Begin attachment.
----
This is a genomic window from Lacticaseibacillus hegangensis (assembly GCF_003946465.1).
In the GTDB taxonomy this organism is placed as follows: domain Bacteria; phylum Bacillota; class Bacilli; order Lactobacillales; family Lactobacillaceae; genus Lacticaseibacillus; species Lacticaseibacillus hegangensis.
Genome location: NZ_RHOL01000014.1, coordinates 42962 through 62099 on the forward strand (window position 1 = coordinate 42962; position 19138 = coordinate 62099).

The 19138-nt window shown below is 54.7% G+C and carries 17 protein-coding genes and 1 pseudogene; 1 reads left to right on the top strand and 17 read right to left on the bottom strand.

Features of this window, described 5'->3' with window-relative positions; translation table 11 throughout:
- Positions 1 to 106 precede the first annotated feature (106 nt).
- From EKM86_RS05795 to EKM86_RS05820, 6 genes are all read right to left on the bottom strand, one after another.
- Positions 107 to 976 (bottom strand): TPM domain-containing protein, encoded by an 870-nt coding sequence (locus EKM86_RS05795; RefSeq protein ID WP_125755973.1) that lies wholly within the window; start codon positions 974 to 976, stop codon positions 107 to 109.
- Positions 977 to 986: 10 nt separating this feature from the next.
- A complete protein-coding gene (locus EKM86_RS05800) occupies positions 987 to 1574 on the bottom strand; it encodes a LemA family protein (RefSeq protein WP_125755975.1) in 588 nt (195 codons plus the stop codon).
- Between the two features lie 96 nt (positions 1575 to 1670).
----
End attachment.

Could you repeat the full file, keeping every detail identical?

This is a genomic window from Lacticaseibacillus hegangensis (assembly GCF_003946465.1).
In the GTDB taxonomy this organism is placed as follows: domain Bacteria; phylum Bacillota; class Bacilli; order Lactobacillales; family Lactobacillaceae; genus Lacticaseibacillus; species Lacticaseibacillus hegangensis.
Genome location: NZ_RHOL01000014.1, coordinates 42962 through 62099 on the forward strand (window position 1 = coordinate 42962; position 19138 = coordinate 62099).

The 19138-nt window shown below is 54.7% G+C and carries 17 protein-coding genes and 1 pseudogene; 1 reads left to right on the top strand and 17 read right to left on the bottom strand.

Features of this window, described 5'->3' with window-relative positions; translation table 11 throughout:
- Positions 1 to 106 precede the first annotated feature (106 nt).
- From EKM86_RS05795 to EKM86_RS05820, 6 genes are all read right to left on the bottom strand, one after another.
- Positions 107 to 976 (bottom strand): TPM domain-containing protein, encoded by an 870-nt coding sequence (locus EKM86_RS05795; RefSeq protein ID WP_125755973.1) that lies wholly within the window; start codon positions 974 to 976, stop codon positions 107 to 109.
- Positions 977 to 986: 10 nt separating this feature from the next.
- A complete protein-coding gene (locus EKM86_RS05800) occupies positions 987 to 1574 on the bottom strand; it encodes a LemA family protein (RefSeq protein WP_125755975.1) in 588 nt (195 codons plus the stop codon).
- Between the two features lie 96 nt (positions 1575 to 1670).